Benthic Habitats and the Effects of Fishing

Symposium Abstract: Fishing Effects on Habitat: The Potential Consequences of Removing such Habitat Engineers as Red Grouper Epinephelus morio

F. C. Coleman, C. C. Koenig, M. W. Miller, S. A. Heppell, and K. Scanlon

doi: https://doi.org/10.47886/9781888569605.ch40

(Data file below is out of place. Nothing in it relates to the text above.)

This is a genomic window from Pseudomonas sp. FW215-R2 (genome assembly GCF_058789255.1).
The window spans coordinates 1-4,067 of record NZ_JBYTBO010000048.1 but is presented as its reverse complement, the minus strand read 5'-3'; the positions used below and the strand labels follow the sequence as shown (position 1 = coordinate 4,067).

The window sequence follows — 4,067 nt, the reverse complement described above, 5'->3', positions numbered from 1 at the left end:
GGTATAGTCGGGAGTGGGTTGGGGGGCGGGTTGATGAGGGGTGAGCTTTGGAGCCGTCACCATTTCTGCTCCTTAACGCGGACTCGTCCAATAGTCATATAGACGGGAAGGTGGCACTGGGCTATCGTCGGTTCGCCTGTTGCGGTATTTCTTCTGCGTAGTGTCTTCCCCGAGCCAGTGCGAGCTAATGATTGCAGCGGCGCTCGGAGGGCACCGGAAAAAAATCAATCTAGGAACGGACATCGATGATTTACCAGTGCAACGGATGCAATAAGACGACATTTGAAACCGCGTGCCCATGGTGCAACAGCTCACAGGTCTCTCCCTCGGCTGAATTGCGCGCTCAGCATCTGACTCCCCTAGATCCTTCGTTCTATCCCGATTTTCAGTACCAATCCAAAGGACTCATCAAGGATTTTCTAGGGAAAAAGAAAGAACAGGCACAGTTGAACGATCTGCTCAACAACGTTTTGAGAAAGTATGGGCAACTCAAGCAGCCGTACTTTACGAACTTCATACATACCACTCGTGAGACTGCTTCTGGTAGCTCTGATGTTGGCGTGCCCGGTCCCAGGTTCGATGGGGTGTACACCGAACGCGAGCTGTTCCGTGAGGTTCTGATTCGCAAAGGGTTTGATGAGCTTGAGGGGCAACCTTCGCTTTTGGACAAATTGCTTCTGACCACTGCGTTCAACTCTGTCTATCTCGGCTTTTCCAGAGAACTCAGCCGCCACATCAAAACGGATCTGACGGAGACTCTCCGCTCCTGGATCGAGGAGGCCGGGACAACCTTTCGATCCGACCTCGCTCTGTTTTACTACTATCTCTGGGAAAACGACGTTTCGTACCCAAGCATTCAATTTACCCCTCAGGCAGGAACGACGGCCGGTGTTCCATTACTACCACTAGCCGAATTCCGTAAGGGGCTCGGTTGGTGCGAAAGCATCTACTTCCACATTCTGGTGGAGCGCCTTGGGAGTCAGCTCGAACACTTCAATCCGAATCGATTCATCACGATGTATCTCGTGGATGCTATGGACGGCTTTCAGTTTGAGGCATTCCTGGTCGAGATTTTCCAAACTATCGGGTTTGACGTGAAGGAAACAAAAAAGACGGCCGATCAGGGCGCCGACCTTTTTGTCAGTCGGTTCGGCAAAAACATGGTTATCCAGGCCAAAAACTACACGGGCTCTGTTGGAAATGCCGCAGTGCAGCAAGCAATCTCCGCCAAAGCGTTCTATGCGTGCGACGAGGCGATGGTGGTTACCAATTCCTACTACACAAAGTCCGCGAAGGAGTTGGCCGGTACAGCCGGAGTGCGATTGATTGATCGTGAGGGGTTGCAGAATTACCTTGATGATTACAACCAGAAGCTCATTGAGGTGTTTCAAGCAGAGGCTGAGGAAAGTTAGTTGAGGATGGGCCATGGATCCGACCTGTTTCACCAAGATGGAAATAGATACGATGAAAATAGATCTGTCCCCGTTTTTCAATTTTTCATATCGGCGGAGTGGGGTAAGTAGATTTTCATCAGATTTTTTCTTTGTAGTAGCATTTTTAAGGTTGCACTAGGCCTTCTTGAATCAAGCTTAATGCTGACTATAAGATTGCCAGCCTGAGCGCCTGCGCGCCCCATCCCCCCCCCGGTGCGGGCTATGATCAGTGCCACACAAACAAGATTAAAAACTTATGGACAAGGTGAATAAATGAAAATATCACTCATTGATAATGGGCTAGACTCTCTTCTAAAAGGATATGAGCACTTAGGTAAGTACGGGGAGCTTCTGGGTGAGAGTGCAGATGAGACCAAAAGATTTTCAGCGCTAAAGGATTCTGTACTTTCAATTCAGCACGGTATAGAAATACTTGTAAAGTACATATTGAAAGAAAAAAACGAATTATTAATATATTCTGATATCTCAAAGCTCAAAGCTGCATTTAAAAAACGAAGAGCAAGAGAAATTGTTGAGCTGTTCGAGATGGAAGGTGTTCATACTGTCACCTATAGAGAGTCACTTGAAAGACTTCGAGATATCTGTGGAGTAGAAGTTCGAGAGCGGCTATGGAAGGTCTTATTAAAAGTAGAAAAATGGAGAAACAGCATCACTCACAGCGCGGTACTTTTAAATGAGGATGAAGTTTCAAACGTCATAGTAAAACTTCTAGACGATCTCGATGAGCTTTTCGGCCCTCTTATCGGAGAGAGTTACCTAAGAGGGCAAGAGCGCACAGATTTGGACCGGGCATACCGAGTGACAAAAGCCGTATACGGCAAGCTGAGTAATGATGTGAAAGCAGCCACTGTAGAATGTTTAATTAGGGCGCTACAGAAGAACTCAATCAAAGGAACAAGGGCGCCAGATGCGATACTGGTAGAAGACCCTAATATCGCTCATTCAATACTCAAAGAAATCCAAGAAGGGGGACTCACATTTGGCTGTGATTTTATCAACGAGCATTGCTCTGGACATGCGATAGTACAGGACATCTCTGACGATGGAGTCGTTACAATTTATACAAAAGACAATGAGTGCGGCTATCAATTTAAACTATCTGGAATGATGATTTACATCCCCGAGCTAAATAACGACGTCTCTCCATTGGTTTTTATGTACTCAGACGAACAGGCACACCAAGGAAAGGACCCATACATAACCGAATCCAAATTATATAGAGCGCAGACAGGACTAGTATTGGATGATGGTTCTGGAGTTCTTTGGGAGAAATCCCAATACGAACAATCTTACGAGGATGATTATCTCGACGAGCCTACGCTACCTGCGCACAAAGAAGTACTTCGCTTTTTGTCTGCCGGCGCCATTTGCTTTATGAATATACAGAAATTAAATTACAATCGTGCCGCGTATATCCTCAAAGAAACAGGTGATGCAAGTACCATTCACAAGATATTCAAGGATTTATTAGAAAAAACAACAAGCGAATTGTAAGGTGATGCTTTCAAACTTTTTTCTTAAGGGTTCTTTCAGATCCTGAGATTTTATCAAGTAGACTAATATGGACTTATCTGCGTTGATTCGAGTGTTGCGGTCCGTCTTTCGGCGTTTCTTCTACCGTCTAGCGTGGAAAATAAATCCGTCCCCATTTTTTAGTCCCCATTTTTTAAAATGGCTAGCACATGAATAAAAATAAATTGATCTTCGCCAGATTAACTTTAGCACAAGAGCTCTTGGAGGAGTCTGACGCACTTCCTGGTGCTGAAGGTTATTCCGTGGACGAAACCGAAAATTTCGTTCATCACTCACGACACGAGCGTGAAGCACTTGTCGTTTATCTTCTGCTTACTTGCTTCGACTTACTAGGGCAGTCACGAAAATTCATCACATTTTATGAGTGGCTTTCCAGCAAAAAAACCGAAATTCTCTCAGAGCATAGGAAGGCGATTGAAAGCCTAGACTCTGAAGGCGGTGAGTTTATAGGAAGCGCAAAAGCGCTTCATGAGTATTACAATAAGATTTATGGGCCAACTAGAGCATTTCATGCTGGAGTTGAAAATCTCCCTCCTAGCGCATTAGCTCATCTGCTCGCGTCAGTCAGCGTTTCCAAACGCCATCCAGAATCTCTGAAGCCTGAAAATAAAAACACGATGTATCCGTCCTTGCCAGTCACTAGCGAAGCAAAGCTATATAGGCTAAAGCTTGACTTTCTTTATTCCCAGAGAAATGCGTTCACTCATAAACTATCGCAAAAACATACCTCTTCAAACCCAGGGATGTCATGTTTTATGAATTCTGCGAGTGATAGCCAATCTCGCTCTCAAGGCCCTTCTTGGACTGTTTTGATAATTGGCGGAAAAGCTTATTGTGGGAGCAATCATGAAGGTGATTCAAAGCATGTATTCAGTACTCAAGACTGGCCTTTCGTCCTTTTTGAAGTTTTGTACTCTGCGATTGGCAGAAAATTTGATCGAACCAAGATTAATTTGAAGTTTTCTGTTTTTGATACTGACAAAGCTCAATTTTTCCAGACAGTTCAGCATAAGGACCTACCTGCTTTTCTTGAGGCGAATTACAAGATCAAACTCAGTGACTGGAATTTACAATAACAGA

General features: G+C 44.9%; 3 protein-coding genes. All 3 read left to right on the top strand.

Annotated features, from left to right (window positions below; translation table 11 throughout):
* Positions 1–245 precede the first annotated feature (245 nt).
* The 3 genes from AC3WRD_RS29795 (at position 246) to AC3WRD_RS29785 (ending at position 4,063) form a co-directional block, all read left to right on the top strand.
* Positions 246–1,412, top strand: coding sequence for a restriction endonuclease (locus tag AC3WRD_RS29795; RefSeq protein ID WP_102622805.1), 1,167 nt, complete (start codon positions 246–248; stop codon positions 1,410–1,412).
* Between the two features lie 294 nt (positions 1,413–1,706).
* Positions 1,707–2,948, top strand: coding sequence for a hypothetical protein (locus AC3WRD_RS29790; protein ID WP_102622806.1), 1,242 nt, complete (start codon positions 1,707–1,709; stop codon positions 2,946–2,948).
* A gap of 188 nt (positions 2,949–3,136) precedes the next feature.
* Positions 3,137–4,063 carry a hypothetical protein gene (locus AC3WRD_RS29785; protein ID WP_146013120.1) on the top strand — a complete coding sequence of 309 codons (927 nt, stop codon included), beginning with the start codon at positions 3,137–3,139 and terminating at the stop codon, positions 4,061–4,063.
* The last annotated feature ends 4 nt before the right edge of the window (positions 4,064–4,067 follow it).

Mass removal of species that restructure the architecture of habitat and thus increase its complexity can have multiple effects on ecosystems, including loss of biodiversity and altered biogeochemical pathways. In this paper, we report on the contributions made to habitat heterogeneity by the engineering capabilities of red grouper, Epinephelus morio, throughout its life. We demonstrate that this fish starts excavating habitat at first settlement, provides important structure and enhances biodiversity in nearshore communities of the west Florida shelf as juveniles, and contributes significantly to the structure of low-relief continental shelf edge areas as adults. We discuss the potential benefits of using side-scan sonar imagery to track grouper-induced changes in habitat over time (developing a time-series of images both within marine reserves and in nearby reference sites). We also discuss the implications of red grouper fishery removals to overall productivity of the continental shelf of the northeastern Gulf of Mexico and the particular management problems presented by knowledge of this behavior. Current management decisions to move the longline grouper fishery further offshore may increase pressure on red grouper and other excavating species, such as tilefish, have a significant negative influence on habitat heterogeneity, with potential to cause cascading problems throughout shelf-edge communities.